Targeting literacy and self-concept in New Zealand students with low levels of literacy acquisition

Targeting literacy and self-concept in New Zealand students with low levels of literacy acquisition

First Author: Amanda Denston -- University of Canterbury
Additional authors/chairs: 
John Everatt; Jane Prochnow; Tufulasi Taleni
Keywords: Literacy development, Self-concept, Self-Efficacy, Intervention
Abstract / Summary: 

Reading and writing are fundamental aspects of education. Failure to acquire these skills can lead to poor educational achievement, negative feelings about education, lower self-concept and behavioural problems. The current research has been investigating the relationships between literacy and psychosocial development, and ways to support literacy learning, increase self-concept and reduce negative behaviours in children who have experienced significant challenges in their literacy learning.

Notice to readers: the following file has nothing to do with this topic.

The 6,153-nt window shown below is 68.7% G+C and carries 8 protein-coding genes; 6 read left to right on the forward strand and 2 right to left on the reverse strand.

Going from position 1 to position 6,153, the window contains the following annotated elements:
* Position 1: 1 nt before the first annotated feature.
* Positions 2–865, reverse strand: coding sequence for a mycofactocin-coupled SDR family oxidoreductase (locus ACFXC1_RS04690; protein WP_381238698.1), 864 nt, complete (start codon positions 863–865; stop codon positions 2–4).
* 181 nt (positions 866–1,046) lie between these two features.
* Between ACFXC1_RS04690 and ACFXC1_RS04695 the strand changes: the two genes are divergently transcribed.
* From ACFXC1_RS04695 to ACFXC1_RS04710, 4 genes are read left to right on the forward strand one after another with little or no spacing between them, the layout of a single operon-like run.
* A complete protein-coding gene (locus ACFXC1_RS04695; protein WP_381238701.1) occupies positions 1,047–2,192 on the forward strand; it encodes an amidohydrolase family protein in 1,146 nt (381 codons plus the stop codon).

This presentation will focus on primary school children (aged 8 to 10 years) who have experienced several years of literacy teaching but who show evidence of difficulties with reading/spelling. Interventions were used with these children that included relatively challenging (age-appropriate) texts to build interest and self-efficacy. The intervention targeted competence in decoding strategies, specifically focusing on phonological features, but also considering orthographic/morphological units to provide a range of strategies. Opportunities to model and practice text reading through repeated readings were also provided. Measures of literacy, self-concept and behaviour were administered pre- and post-intervention, with a delayed intervention group acting as controls for the intervention students (over 30 children per group).

Data indicated that the intervention was related to improvements in measures of reading and spelling, as well as evidence of reductions in negative behaviour and increased self-concept. Individual differences in the effects were apparent, particularly those related to initial levels of self-concept.

Such interventions provide strategies for successful decoding of words within text that can lead to literacy improvements and positive self-concept/behaviour. The presentation will also consider the potential for such interventions to develop resilient self-efficacy.